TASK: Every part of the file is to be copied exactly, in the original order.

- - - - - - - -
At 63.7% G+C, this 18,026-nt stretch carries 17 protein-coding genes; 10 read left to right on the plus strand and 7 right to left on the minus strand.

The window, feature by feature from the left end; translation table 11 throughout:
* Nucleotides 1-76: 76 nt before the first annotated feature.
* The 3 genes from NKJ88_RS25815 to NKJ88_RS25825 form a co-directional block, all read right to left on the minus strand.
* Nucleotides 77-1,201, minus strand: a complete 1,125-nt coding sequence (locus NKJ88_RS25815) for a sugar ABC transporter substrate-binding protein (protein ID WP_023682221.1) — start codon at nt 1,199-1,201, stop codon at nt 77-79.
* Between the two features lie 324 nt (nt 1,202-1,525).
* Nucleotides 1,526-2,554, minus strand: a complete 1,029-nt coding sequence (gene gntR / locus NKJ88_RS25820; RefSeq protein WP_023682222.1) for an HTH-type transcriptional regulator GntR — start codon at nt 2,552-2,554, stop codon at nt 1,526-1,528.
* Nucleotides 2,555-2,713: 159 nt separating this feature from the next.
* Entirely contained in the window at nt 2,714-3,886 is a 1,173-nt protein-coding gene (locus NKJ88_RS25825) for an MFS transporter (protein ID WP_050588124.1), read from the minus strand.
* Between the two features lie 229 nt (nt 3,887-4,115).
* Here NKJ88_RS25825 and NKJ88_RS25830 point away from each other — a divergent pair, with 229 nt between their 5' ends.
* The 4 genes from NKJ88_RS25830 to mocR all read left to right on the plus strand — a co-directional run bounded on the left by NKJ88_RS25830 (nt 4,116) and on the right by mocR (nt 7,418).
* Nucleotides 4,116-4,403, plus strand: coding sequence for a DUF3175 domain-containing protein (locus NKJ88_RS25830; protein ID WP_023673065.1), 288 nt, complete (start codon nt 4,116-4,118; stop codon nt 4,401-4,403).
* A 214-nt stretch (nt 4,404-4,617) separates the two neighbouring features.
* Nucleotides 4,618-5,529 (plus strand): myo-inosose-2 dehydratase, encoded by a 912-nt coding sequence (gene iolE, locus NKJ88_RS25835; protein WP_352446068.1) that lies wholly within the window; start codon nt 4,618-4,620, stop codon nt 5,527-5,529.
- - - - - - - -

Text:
At 63.7% G+C, this 18,026-nt stretch carries 17 protein-coding genes; 10 read left to right on the plus strand and 7 right to left on the minus strand.

The window, feature by feature from the left end; translation table 11 throughout:
* Nucleotides 1-76: 76 nt before the first annotated feature.
* The 3 genes from NKJ88_RS25815 to NKJ88_RS25825 form a co-directional block, all read right to left on the minus strand.
* Nucleotides 77-1,201, minus strand: a complete 1,125-nt coding sequence (locus NKJ88_RS25815) for a sugar ABC transporter substrate-binding protein (protein ID WP_023682221.1) — start codon at nt 1,199-1,201, stop codon at nt 77-79.
* Between the two features lie 324 nt (nt 1,202-1,525).
* Nucleotides 1,526-2,554, minus strand: a complete 1,029-nt coding sequence (gene gntR / locus NKJ88_RS25820; RefSeq protein WP_023682222.1) for an HTH-type transcriptional regulator GntR — start codon at nt 2,552-2,554, stop codon at nt 1,526-1,528.
* Nucleotides 2,555-2,713: 159 nt separating this feature from the next.
* Entirely contained in the window at nt 2,714-3,886 is a 1,173-nt protein-coding gene (locus NKJ88_RS25825) for an MFS transporter (protein ID WP_050588124.1), read from the minus strand.
* Between the two features lie 229 nt (nt 3,887-4,115).
* Here NKJ88_RS25825 and NKJ88_RS25830 point away from each other — a divergent pair, with 229 nt between their 5' ends.
* The 4 genes from NKJ88_RS25830 to mocR all read left to right on the plus strand — a co-directional run bounded on the left by NKJ88_RS25830 (nt 4,116) and on the right by mocR (nt 7,418).
* Nucleotides 4,116-4,403, plus strand: coding sequence for a DUF3175 domain-containing protein (locus NKJ88_RS25830; protein ID WP_023673065.1), 288 nt, complete (start codon nt 4,116-4,118; stop codon nt 4,401-4,403).
* A 214-nt stretch (nt 4,404-4,617) separates the two neighbouring features.
* Nucleotides 4,618-5,529 (plus strand): myo-inosose-2 dehydratase, encoded by a 912-nt coding sequence (gene iolE, locus NKJ88_RS25835; protein WP_352446068.1) that lies wholly within the window; start codon nt 4,618-4,620, stop codon nt 5,527-5,529.